- the source for market opinions


February 9, 2024 | Becoming Invisible, Part 12: Even Your Car Is Spying On You

John Rubino is a former Wall Street financial analyst and author or co-author of five books, including The Money Bubble: What to Do Before It Pops and Clean Money: Picking Winners in the Green-Tech Boom. He founded the popular financial website in 2004, sold it in 2022, and now publishes John Rubino’s Substack newsletter.

Say you want to organize an anti-war rally or buy some controversial medicine. You’re reluctant to do this from home, where Google and Amazon are listening and (possibly) forwarding your plans to all the acronym agencies.

So you round up your co-conspirators and hop in your car for a ride, during which you plan your transgressions.

You just made a huge mistake because your car is listening to every word you say and selling your data to the highest bidder. Here’s how that works:

Today’s new cars come with “infotainment systems” which monitor everything occupants do, say, or touch, and GPS systems that record where a car goes and how long it stays there. And if you sync your phone with your car, the car can and probably will access everything that’s on your phone, including texts, emails, voice messages, and pictures.

According to privacy-oriented browser company Mozilla:

Tesla is only the second product we have ever reviewed to receive all of our privacy “dings.” (The first was an AI chatbot we reviewed earlier this year.) Nissan earned its second-to-last spot for collecting some of the creepiest categories of data we have ever seen. It’s worth reading the review in full, but you should know it includes your “sexual activity.” Not to be outdone, Kia also mentions they can collect information about your “sex life” in their privacy policy. Oh, and six car companies say they can collect your “genetic information” or “genetic characteristics.” Yes, reading car privacy policies is a scary endeavor.

And it’s getting worse. Vehicles manufactured after 2026 will be required to “passively monitor the performance of a driver of a motor vehicle to accurately identify whether that driver may be impaired, and prevent or limit motor vehicle operation if an impairment is detected.”

Autonomous robo-cars, meanwhile, will have multiple internal and external cameras that are always on and recording — and sharing customer data with advertisers and law enforcement. As the San Francisco police department recently noted, self-driving cars “are recording their surroundings continuously and have the potential to help with investigative leads.” In other words, they’re a “mobile surveillance platform.”

Corporate and government AIs will use this data to construct “Minority Report” style profiles that predict our actions or expose our secrets. For example, if your car makes multiple trips to a medical specialist, the data-mining AI might conclude that you’re suffering from a specific disease, a fact that, under HIPAA, is supposed to be private. But the car companies are free to sell that data to marketers or give it to the government.

And don’t forget that cars, like any other computer, are hackable. In 2022, the personal information of 18,000 Nissan owners was exposed, with virtually no public debate.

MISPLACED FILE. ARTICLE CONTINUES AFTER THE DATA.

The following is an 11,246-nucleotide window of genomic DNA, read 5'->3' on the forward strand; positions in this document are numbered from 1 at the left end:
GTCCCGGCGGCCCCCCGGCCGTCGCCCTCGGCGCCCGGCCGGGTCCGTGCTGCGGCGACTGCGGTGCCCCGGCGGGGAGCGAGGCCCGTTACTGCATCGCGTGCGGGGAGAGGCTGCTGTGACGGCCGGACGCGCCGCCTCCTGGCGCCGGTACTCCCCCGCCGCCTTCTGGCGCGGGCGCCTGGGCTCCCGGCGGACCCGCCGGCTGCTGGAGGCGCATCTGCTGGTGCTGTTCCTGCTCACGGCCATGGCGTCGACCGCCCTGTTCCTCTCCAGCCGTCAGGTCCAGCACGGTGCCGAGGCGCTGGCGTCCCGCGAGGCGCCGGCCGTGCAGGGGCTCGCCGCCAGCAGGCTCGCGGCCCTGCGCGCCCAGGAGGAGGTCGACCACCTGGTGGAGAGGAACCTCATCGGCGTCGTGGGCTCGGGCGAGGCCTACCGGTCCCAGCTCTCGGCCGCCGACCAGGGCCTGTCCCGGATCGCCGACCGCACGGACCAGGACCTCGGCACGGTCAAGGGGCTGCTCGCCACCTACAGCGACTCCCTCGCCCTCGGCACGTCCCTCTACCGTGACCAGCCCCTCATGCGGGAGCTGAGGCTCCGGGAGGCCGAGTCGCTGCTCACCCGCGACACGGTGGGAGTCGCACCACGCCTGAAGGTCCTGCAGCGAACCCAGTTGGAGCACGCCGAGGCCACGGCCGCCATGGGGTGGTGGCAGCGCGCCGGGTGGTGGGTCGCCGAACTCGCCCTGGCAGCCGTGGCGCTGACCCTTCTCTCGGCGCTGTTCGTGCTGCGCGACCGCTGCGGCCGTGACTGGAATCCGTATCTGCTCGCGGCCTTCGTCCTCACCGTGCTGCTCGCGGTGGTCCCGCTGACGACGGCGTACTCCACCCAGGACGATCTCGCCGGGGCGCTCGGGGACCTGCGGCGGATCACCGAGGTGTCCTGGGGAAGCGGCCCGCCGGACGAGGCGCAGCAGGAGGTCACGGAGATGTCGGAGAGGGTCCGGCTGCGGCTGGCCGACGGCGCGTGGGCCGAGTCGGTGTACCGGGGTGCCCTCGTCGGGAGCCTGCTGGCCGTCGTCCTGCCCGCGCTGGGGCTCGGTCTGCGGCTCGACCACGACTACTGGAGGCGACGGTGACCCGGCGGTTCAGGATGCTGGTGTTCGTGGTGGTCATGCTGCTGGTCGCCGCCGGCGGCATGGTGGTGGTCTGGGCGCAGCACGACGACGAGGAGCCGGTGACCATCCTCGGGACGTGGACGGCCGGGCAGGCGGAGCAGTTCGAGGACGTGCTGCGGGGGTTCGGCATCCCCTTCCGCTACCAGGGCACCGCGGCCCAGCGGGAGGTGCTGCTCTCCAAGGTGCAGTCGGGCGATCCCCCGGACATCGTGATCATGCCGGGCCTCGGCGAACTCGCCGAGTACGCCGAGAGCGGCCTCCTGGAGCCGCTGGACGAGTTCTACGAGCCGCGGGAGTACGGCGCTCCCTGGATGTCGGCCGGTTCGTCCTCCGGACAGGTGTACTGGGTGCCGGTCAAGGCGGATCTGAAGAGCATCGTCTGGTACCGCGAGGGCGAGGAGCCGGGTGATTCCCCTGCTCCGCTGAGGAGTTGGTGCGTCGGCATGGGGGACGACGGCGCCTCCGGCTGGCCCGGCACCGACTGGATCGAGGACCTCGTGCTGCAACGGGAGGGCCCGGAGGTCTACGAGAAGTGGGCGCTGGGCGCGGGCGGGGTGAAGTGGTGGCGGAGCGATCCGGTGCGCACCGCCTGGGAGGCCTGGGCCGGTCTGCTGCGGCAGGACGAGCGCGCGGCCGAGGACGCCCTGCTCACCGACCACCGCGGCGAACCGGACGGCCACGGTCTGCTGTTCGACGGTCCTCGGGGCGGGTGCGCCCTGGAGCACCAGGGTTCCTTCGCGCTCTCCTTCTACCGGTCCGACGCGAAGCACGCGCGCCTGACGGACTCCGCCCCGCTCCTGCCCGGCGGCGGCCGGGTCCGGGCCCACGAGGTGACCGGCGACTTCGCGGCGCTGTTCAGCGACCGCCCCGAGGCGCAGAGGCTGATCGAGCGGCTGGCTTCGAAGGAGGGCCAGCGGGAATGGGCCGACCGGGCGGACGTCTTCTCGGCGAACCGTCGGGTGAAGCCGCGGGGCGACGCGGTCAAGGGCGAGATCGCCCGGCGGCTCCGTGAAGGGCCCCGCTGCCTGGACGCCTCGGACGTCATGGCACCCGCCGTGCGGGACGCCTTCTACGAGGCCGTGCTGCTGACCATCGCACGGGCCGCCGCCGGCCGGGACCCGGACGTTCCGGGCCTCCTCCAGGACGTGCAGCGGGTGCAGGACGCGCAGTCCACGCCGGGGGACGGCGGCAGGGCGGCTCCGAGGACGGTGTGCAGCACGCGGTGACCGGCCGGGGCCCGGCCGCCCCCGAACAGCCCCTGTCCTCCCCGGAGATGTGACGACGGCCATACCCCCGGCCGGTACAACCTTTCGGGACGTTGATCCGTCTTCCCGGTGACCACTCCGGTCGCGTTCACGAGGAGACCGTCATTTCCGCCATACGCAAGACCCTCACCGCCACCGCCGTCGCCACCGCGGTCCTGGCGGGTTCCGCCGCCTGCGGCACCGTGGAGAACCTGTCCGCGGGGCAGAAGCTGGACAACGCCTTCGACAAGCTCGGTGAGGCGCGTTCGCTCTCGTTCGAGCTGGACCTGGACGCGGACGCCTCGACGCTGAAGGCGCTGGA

What Can We Do?

The more advanced cars become, the harder it is to parse and manage their privacy implications. As Telsa says:

If you no longer wish for us to collect vehicle data or any other data from your Tesla vehicle, please contact us to deactivate connectivity. Please note, certain advanced features such as over-the-air updates, remote services, and interactivity with mobile applications and in-car features such as location search, Internet radio, voice commands, and web browser functionality rely on such connectivity. If you choose to opt out of vehicle data collection (with the exception of in-car Data Sharing preferences), we will not be able to know or notify you of issues applicable to your vehicle in real time. This may result in your vehicle suffering from reduced functionality, serious damage, or inoperability.

The two most obvious suggestions for preserving car privacy are:

  • Don’t sync your phone with your car unless you’re fine with General Motors selling your texts and pics to Amazon or giving them to the FBI.
  • Watch what you say and do in your car. Remember the multiple cameras and mics, and behave as if you’re in full public view.

I’ll keep digging, with the goal of posting a future article with more sophisticated solutions. In the meantime, there’s a service called Privacy4Cars that offers general and specific information on how various cars collect and use data:

Give Privacy4Cars your vehicle’s VIN and it will generate a report on which apps are running and how the data is handled. For example:

Related Articles

What Data Does Your Car Gather About You and Where Does It Go? This Tool Shows You

It’s Official: Cars Are the Worst Product Category We Have Ever Reviewed for Privacy

Experts say modern cars can violate consumer privacy


STAY INFORMED! Receive our Weekly Recap of thought provoking articles, podcasts, and radio delivered to your inbox for FREE! Sign up here for the Weekly Recap.

February 9th, 2024

Posted In: John Rubino Substack

Post a Comment:

Your email address will not be published. Required fields are marked *

All Comments are moderated before appearing on the site


This site uses Akismet to reduce spam. Learn how your comment data is processed.